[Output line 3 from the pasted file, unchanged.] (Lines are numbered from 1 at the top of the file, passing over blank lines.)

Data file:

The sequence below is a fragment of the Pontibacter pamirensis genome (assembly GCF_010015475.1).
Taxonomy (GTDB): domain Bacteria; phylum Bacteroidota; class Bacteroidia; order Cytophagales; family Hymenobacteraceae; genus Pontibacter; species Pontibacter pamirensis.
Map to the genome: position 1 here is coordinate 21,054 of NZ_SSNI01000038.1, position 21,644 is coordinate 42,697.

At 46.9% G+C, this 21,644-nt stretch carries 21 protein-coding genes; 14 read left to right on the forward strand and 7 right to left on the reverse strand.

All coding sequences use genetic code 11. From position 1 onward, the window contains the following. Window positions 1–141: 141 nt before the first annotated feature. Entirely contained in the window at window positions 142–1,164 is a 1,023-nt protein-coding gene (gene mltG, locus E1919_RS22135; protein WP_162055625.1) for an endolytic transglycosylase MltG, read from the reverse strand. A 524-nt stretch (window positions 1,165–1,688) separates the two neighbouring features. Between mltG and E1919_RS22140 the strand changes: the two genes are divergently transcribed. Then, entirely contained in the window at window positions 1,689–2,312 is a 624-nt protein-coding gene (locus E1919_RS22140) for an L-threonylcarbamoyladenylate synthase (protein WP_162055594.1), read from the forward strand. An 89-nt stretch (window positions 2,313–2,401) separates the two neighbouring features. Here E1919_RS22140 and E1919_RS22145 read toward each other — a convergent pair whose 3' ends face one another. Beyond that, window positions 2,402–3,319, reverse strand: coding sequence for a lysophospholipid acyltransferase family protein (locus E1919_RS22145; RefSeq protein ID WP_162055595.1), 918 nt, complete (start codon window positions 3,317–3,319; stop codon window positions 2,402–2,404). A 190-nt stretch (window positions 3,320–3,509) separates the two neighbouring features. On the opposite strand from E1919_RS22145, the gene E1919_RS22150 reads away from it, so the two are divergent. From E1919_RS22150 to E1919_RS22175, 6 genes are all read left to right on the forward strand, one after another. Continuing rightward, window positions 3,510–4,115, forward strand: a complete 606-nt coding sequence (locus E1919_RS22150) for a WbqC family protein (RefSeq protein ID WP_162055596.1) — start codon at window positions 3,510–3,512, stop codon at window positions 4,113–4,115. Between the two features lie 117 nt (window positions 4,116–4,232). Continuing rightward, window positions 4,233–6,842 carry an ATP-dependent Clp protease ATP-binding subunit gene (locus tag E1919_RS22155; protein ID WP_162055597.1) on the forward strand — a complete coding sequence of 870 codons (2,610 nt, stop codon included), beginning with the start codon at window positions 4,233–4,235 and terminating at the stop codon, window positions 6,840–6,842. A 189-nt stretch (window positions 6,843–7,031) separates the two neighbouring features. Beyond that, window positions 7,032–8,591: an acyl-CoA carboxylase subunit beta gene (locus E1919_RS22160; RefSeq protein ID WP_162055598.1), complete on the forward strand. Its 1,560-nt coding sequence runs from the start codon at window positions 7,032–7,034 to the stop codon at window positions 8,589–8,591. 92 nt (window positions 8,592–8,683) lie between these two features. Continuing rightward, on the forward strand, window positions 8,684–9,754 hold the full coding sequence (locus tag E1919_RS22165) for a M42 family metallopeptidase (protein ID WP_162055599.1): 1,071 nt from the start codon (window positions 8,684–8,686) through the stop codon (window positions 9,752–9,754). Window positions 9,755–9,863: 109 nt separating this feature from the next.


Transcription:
Map to the genome: position 1 here is coordinate 21,054 of NZ_SSNI01000038.1, position 21,644 is coordinate 42,697.